This topic contains 10 replies, has 3 voices, and was last updated by Sanne 4 years ago.
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January 12, 2017 9:51pm #350
Hey all! I've been practicing figure drawing for a while now, and while I have improved, I still don't think I'm quite grasping some of the main concepts. When I practice it sometimes feels like I'm just sort of stabbing in the dark and hoping for a good outcome, rather than "knowing" what I'm shooting for and coming up short. That would be totally fine, but practicing something wrong over and over again isn't going to help me out nearly as fast as practicing it correctly will.
versus Some that I did today
The only real improvement that I can see is my lines have become a bit cleaner (which only happened a few days ago to be honest, when I stopped doing scratchy lines in favor of smooth strokes....)
but when I'm drawing the lines for the figures, a lot of the time I don't feel like I'm "seeing" the correct "rhythms" the way most artists and tutorials describe it. Aren't I supposed to know which lines to place on the paper in what order, just by looking? A lot of the time, I find myself staring cluelessly at the model after I draw a head for about 5 seconds and then placing a line through their body that I assume is the "line of action" just because I only have 25 seconds left. Then I desperately place lines around that line to try and "describe" the body? I don't know...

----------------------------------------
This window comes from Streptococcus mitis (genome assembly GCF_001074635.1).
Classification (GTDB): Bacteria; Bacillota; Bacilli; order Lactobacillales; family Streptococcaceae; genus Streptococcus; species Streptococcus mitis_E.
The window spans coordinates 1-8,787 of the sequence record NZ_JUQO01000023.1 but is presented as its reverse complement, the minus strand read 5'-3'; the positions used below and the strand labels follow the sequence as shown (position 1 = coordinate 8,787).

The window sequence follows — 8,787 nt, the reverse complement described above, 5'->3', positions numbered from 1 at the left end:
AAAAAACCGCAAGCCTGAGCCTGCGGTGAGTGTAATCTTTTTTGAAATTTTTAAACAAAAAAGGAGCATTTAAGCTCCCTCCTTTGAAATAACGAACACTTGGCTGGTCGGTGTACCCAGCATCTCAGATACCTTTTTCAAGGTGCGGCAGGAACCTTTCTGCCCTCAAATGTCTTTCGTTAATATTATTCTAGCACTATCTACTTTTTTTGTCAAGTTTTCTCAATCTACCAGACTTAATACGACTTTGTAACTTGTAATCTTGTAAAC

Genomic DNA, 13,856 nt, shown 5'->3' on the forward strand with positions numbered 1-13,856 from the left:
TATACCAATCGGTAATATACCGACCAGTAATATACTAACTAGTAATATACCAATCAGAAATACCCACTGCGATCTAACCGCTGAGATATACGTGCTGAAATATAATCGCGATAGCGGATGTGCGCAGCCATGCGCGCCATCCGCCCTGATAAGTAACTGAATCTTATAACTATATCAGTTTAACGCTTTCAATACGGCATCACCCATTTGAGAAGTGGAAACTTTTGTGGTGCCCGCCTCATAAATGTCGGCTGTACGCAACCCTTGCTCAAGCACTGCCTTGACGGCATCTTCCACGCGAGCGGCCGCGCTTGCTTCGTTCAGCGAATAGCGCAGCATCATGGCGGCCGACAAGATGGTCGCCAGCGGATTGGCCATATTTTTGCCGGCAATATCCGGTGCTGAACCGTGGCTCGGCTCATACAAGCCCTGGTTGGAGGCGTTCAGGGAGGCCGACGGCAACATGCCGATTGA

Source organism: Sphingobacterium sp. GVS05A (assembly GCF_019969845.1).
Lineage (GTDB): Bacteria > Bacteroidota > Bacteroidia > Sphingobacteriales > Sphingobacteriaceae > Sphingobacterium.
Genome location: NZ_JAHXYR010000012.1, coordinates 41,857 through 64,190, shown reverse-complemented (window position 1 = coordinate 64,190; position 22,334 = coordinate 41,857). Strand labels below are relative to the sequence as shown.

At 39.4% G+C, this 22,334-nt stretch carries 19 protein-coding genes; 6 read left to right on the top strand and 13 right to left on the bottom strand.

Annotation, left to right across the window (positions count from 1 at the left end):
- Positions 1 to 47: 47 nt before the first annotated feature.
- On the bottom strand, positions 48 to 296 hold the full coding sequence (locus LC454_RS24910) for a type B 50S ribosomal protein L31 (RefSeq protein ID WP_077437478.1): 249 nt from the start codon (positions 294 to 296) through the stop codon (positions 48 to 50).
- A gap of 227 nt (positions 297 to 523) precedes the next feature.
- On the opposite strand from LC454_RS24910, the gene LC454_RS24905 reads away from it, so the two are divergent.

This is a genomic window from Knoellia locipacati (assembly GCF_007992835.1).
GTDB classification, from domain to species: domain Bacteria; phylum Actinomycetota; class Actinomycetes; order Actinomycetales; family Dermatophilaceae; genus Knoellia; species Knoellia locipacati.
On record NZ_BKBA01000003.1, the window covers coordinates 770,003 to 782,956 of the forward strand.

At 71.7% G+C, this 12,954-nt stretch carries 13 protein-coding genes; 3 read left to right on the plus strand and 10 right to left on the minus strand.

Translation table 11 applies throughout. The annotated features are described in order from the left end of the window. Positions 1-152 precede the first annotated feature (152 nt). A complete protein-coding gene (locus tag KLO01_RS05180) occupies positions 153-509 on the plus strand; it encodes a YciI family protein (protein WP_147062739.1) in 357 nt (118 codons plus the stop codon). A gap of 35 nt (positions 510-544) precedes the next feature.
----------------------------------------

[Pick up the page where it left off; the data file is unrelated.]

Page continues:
Clearly I could use some help here hahaha...even if its just someone telling me that I actually AM on the right track. Its a little frustrating to practice for months and still feel like you're in the exact same place.January 14, 2017 6:22am #1733
I think you're definitely heading in the right direction with your works. :) You seem to have the idea of capturing motion with smooth lines down really well, but by the sound of it you're not really understanding the basic build of a human figure. (Think of where the hips start, proportions etc.)
You're doing 30 second gestures now, have you considered starting with 60 or 90 second gestures instead, and following the tutorial here?
This article is also very helpful and sounds like it applies in your situation:
Let me know if any of this helps. :) I'm looking forward to more sketches!January 21, 2017 10:47pm #1757
Sanne said it all! You are capturing the essential "flow" of the body, and in my mind, that's what a 30-second gesture drawing should do. I think alternating between 30-second poses and longer poses might be a way to go, and I look forward to seeing more of your drawings.January 22, 2017 4:36pm #1759January 24, 2017 1:44am #1761
Oh wow, that looks really good! Your 30 second gestures were very flow and movement based. These also capture the flow, but also show a clearer understanding of the underlying anatomy. So I consider this really good!
How do you feel about these 1 minute gestures, yourself?January 25, 2017 8:41am #1765
To be honest, at the moment I'm currently watching an excellent lesson by Glenn Vilppu, and it seems like I was (and still sort of am) missing the point of the gesture.